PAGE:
Stories from the First State
Thanks for exploring the stories, videos and photos which illustrate our work across Delaware.
4-H students constructed 10 burdbooxes for eastern bluebirds at McCabe Preserve.
Hurricane Hermine brought a visitor that delighted birders and non-birders alike.
A BioBlitz at First State National Historical Park revealed a great deal of history—and a lot more knowledge about nature.
A new native meadow at our Edward H. McCabe Preserve is attracting important pollinators and threatened birds.
Ponders Tract is a great place to find some common birds—and some very uncommon ones—not to mention an assortment of frogs and bugs.
You can help us monitor the water quality of Brandywine Creek where it flows through First State National Historical Park.
The annual spawning of horseshoe crabs is an ancient spectacle—and an opportunity to understand and protect the population.
Make a date with some of the titles below for novel insights about nature—and a few good nature-inspired yarns.
Restoration of a vast marsh will pave the way for better mitigation of damage from coastal storms.
See how The Nature Conservancy staff enjoy winter and why one of them likes to surf in a 38-degree ocean.
Horticulture and environmental restoration are two different practices that can often accomplish the same results. Either way, it’s a beautiful thing.
The Nature Conservancy’s 25th anniversary year in Delaware saw big progress on our major initiatives.
The Nature Conservancy played a major role in a new, historically significant protection for a sensitive deep water environment.
Fall is here, and with it comes one of the world’s great waterfowl migrations. Few places are better for watching than Delaware.
From a little over an acre to more than 30,000, the Delaware chapter has helped protect some of the state’s most precious natural resources.
The Delaware Chapter of The Nature Conservancy is seeking technical and cost proposals to develop an optimized wetland restoration plan for the Milford Neck Conservation Area wetland complex in Milford, Kent County, Delaware.
If you don’t understand management of our fisheries, you are not alone. Here’s the primer to a complex arrangement.
Prolific, persistent and damaging, invasive plants are difficult to eradicate. Learn what we're doing to fight them.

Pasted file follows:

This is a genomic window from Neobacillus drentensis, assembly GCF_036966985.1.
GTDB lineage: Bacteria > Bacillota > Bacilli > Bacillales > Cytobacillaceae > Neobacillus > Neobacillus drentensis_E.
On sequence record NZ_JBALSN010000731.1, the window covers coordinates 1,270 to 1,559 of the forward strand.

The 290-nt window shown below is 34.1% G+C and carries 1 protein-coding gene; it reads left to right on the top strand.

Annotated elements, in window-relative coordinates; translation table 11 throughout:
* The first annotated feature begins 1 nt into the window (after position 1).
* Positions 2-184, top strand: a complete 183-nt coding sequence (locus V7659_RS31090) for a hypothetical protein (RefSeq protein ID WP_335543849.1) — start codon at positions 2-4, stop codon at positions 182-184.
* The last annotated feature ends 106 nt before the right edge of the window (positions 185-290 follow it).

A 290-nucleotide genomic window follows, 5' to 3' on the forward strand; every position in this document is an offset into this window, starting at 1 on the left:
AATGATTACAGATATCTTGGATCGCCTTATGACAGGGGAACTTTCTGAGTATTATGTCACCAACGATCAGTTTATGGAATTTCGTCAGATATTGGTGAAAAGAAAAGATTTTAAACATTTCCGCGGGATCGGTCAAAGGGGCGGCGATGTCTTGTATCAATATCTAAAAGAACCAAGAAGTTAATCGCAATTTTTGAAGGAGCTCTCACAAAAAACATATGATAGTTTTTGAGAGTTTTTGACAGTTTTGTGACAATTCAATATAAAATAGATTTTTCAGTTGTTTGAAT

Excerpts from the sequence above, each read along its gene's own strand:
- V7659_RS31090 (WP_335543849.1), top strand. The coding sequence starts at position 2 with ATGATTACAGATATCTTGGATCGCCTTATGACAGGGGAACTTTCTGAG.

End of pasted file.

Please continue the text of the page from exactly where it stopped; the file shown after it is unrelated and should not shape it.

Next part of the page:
Diversity Recruiting Specialist Shawneece Hennighan is working hard to make sure The Nature Conservancy’s workforce reflects the populations where we work.
An innovative funding mechanism for protection of the Brandywine-Christina watershed could ensure a healthy, long-term water supply for people and nature.
Our Mother Ocean is facing increased pressures. The Nature Conservancy is working to manage them before problems arise.
Chemical deicers are hard on the environment, so if you want to clear the walk and drive, it’s best to do it the old-fashioned way. Here’s how to do it more easily.
Make a visit to Ponders Tract to discover why the cold months reveal many surprises to birders and other animal watchers.
Find out how Delaware staff is advancing marine protection by mapping fish habitat areas and migration routes.
Rain falling on parking lots and other paved surfaces carries contaminants from these areas into our streams and rivers. Join Delaware staff in protecting the health of our waters by building a rain garden.
Walk with us down memory lane as we reflect upon twenty-five years of conservation in Delaware.
Since 2007 the Dogfish Dash has generated more than $300,000 for the Delaware Chapter of The Nature Conservancy.
This nationally-acclaimed program welcomes a new generation of conservationists.
These are the reasons why we come to work everyday.
See how we are working around Delaware to ensure that nature has what it takes to prepare humans and wildlife for a changing climate.
It's like having a "naturalist in your pocket" at the Ponders and Edward H. McCabe preserves!
The Conservancy restores the landscape with native habitat to lure back species that once called Delaware home.